After more than two decades in business, city officials say the annual spring market has become a victim of its own success, enacting limits on the number of sellers to keep the site from being overrun.

"The park can only take so much impact," said Ellen Dressler Moryl, director of the city's Office of Cultural Affairs, which produces and directs the market.

That doesn't mean Hatosy has to like it.

He contends he was judged unfairly by a group that had a narrow vision of what the market should be and didn't take into account that for many of the vendors, their business is their livelihood.

"I'm selling a product that's been well-received," Hatosy said. "Now all of sudden, they are saying they judged me 'out.' I don't know how that can possibly be."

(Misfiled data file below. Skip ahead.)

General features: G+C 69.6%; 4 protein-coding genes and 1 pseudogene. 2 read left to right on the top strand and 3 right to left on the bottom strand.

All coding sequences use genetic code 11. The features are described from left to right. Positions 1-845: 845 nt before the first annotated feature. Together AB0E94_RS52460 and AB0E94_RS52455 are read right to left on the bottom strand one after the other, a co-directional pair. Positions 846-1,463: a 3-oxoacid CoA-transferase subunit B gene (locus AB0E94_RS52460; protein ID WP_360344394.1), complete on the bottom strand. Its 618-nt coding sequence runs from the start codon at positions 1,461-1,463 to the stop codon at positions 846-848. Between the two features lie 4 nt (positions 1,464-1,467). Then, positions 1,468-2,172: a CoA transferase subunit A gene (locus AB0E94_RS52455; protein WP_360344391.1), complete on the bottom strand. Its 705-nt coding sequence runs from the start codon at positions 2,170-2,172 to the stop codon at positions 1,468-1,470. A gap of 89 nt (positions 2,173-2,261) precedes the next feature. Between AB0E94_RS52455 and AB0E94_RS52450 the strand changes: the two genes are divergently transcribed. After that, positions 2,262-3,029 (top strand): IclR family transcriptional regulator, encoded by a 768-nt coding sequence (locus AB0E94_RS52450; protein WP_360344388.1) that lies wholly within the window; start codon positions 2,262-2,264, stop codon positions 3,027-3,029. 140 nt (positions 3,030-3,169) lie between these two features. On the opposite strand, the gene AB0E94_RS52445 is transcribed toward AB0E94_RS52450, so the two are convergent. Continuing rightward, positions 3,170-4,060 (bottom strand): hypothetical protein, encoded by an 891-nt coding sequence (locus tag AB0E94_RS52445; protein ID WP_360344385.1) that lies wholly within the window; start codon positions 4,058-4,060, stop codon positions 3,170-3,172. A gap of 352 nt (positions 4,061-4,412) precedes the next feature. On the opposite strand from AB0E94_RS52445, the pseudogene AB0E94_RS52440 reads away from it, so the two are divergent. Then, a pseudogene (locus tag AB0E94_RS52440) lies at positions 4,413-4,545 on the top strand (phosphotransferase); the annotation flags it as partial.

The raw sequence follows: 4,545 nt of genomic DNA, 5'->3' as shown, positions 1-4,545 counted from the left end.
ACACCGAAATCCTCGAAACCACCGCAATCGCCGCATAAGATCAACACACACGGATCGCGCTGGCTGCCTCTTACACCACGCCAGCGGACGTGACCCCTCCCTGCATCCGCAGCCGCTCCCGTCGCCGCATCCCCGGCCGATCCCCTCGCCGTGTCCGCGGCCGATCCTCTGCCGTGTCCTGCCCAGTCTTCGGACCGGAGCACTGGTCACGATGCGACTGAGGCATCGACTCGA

Charleston's Farmers Market has been around in its current fashion for years. For about 40 Saturdays between spring and fall, it draws hundreds of visitors, tourists and locals to Marion Square to buy vegetables, danishes, sandwiches, jewelry, artwork and crafts. It operates under certain ground rules, with a key one being that any South Carolina farmer who operates east of Interstate 95 is practically assured space.

Beyond that, there's a limited number of sites for other businesses to come in.

Based on those limitations, market organizers this year adopted a jury system by which anyone wishing to set up on those 40 Saturdays a year would have to be rated, with only the top finishers being considered. Thirty-five spaces were set aside for food sellers, and 56 for crafts-makers.